Tally sticks have been around for many thousands of years. They are a form of record-keeping made by carving notches on lengths of wood or bone. Such items have been found dating back to the early Paeleolithic period. In the Middle Ages great use was made of the tally stick to keep records of stocks, supplies, and to deal with monetary matters. They were particularly important at the Exchequer when people came to render payment. Reference is made to them in detail In a 12-century instructional book titled Dialogus de Scaccario - In English the Course of the Exchequer. The book explains to an apprentice how the exchequer is run. Tally sticks at this period were generally made from Hazel wood and were originally stored in leather pouches or canvas bags. The Exchequer books says that
"the length of lawful tally is from the tip of the index finger to the tip of the outstretched thumb. At that distance it has a small hole bored in it. The hole was used for passing through a leather thong in order to string tallies of the same subject together. "A thousand pounds is shows by a cut at the top of the tally wide enough to hold the thickness of the palm of the hand, a hundred that of the thumb, twenty pounds that of the little finger, a pound that of a swelling barley corn, one shilling smaller, but enough for the two cuts to make a small notch. A penny is indicated by a single cut without removing any of the wood. On the edge of the tally on which a thousand is cut, you may put no other number save the half of a thousand, which is done by halving the cut in like manner and putting it lower. The same rule holds for a hundred, if there is no thousand, and likewise for a score and for 20 shillings which made a pound. But if several thousands, hundreds or scores of pounds are to be cut, the same rule must be observed, that the largest number is to be cut on the more open edge of the tally, that is to say, that which is directly before you when the notch is made, the smaller on the other. But the larger number is always on the first of the tally and the smaller on the reverse. There is no single cut signifying a mark of silver: it is shown in shillings and pence. But you should cut a mark of gold as you do a pound, in the middle of the tally. A gold penny that is a besant, is not cut like a silver one; but the notches are cut in the middle of the tally with the knife perpendicular, and not sloping as with a silver one, thus the position of the cut on the tally and the difference in the cutting settles what is gold and what is silver."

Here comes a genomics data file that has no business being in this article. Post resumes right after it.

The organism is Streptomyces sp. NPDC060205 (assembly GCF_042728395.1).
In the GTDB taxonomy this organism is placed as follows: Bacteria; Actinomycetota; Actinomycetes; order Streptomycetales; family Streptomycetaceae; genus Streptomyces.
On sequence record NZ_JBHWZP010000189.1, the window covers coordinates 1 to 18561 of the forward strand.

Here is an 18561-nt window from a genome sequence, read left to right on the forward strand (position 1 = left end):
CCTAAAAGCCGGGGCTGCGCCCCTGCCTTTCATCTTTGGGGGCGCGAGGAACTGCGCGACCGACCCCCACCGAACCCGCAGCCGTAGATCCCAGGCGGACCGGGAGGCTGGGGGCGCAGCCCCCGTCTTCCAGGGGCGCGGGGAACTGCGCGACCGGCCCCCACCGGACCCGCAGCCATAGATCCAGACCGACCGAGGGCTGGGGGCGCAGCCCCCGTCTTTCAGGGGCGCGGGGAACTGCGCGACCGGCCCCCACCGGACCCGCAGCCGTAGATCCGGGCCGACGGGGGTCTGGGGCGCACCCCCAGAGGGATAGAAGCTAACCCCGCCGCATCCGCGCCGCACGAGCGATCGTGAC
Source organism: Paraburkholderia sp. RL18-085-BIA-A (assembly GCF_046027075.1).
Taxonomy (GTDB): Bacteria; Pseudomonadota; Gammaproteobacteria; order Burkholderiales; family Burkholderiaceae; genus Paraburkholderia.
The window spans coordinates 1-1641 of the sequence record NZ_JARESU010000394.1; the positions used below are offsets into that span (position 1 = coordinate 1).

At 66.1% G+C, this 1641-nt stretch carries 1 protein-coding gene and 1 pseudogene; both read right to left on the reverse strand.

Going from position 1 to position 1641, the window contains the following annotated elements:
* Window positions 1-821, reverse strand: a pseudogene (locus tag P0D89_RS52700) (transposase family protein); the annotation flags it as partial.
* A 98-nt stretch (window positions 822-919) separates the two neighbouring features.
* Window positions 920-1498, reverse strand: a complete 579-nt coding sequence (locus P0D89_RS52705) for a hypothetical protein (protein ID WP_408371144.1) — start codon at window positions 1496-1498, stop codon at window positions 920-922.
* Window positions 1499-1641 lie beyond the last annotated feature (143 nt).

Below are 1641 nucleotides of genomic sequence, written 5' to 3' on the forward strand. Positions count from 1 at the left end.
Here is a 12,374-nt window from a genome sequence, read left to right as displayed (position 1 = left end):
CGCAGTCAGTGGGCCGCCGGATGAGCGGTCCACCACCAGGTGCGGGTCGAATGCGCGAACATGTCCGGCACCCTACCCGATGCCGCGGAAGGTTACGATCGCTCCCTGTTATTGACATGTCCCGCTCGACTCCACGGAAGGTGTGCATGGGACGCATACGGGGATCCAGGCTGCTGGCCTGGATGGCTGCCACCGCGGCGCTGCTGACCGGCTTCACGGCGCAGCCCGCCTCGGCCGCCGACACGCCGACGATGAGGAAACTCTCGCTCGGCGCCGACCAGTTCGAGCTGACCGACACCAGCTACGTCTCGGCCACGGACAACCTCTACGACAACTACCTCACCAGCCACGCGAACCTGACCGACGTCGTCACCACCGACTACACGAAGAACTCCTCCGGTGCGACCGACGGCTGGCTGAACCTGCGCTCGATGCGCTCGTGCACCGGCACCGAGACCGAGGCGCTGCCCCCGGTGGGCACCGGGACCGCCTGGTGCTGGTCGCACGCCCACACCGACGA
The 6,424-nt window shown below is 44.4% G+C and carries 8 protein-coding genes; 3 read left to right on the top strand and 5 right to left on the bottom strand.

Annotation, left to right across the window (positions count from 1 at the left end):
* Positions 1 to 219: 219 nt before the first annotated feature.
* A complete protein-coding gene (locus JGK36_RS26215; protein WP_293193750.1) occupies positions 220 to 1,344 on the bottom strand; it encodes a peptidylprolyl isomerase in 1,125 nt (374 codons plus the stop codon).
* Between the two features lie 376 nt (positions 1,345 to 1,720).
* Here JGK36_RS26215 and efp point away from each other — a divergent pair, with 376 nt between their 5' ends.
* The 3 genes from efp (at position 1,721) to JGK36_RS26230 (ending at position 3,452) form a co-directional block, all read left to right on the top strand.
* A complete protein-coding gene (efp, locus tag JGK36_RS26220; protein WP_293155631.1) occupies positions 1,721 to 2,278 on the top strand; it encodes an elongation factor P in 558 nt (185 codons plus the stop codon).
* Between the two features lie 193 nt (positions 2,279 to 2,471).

This takes a bit of thinking through, but it makes sense. The notches on the wood were a record of how much had been paid into the Exchequer. Once the notches Had he been made on the tally stick, The shaft was then split lengthways into two pieces of unequal length, but both pieces had identical notches. The longer piece was known as the stock and was given to the person paying into the Exchequer as a record of how much he had paid. The Exchequer officials retained the shorter piece, which was known as the foil. When it came time to audit the accounts, the two pieces were fitted together to see if they would "tally". It is also the origin of our word 'stock exchange'.
Tally sticks were used extensively in the merchant community. People might speak different languages, they might be illiterate, but everyone could understand a tally stick. Their use continued in the Exchequer until 1826. In fact tally sticks were responsible for the destruction of the old Houses of Parliament in 1834. Old, unwanted tally stick were being burned on a purpose-made fire that got out of control and burned down the entire building. In the ensuing conflagration the majority of the ancient tally records were lost. However, a few survived, as witnessed by the photo from the National archives.